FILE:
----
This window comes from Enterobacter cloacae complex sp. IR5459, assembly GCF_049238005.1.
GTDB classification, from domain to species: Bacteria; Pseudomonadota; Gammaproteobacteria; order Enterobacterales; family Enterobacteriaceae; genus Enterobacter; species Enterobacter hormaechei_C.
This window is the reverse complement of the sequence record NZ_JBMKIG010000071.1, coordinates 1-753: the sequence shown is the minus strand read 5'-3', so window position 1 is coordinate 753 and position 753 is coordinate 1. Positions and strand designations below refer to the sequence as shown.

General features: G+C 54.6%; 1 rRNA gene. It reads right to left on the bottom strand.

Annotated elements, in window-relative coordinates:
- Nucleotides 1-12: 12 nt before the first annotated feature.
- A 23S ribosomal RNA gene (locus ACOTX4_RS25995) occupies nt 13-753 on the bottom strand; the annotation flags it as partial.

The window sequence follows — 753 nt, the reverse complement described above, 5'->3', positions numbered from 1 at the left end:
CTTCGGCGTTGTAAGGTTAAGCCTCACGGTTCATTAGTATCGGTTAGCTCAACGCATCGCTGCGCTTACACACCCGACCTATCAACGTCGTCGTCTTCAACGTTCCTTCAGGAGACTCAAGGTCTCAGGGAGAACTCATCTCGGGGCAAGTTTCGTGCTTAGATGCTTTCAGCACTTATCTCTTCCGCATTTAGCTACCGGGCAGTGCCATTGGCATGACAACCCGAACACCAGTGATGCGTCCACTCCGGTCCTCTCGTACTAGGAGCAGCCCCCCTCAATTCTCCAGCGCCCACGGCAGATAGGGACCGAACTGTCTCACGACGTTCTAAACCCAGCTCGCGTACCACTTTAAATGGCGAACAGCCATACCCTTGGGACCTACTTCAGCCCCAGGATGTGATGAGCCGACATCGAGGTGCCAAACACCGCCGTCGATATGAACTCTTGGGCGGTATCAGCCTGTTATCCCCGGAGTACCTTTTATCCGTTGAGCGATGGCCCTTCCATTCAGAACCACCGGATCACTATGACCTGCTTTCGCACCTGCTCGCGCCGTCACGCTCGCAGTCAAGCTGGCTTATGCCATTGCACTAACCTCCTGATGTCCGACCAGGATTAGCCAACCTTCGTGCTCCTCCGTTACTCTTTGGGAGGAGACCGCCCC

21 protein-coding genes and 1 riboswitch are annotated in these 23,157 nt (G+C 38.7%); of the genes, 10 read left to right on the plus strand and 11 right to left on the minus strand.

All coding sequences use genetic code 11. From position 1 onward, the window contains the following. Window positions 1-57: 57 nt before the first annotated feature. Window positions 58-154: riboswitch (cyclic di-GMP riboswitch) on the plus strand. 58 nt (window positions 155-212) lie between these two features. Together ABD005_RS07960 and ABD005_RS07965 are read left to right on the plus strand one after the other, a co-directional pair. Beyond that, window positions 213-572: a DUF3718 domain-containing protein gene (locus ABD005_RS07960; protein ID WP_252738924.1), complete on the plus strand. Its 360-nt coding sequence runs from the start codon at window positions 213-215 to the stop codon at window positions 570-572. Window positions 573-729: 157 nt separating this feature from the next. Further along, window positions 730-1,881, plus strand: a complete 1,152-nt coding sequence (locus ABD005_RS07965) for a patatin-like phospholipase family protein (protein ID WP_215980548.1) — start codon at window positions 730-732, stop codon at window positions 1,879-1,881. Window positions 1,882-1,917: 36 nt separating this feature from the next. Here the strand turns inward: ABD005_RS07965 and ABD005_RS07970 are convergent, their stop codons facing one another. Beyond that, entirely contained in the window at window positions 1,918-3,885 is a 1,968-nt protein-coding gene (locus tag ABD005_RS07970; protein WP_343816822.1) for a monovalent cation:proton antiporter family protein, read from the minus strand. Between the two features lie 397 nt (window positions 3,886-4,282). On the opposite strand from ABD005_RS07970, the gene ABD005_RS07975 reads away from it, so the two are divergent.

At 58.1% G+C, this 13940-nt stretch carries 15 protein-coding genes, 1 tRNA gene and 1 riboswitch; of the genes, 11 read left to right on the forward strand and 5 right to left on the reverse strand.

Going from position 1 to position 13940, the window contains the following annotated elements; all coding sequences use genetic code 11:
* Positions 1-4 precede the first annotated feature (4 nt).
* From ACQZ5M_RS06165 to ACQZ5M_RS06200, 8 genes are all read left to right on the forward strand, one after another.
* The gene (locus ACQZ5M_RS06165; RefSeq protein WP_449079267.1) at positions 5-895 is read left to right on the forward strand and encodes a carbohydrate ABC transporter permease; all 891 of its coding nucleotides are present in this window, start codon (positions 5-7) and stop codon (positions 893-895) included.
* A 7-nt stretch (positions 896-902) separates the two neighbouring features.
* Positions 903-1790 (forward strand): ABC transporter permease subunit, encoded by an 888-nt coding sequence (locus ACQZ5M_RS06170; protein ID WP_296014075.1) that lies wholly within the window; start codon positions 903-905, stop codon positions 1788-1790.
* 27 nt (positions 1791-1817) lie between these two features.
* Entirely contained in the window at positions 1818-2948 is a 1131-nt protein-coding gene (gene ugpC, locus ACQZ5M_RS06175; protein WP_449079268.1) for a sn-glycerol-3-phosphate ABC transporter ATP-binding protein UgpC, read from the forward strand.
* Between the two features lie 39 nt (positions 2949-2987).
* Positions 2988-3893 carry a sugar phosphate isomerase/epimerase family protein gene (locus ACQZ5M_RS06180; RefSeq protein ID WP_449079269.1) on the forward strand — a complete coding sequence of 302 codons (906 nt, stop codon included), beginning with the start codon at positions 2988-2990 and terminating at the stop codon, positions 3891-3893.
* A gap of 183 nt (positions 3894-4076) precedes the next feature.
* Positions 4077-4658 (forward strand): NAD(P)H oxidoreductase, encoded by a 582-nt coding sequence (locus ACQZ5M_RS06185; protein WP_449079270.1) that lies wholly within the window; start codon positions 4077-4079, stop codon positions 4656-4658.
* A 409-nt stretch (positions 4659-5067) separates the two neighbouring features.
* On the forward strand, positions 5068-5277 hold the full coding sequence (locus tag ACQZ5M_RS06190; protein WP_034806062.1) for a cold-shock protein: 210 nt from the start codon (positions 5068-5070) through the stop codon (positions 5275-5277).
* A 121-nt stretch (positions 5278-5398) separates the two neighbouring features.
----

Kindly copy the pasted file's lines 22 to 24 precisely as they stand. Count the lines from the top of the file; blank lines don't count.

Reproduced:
* Positions 2988-3893 carry a sugar phosphate isomerase/epimerase family protein gene (locus ACQZ5M_RS06180; RefSeq protein ID WP_449079269.1) on the forward strand — a complete coding sequence of 302 codons (906 nt, stop codon included), beginning with the start codon at positions 2988-2990 and terminating at the stop codon, positions 3891-3893.
* A gap of 183 nt (positions 3894-4076) precedes the next feature.
* Positions 4077-4658 (forward strand): NAD(P)H oxidoreductase, encoded by a 582-nt coding sequence (locus ACQZ5M_RS06185; protein WP_449079270.1) that lies wholly within the window; start codon positions 4077-4079, stop codon positions 4656-4658.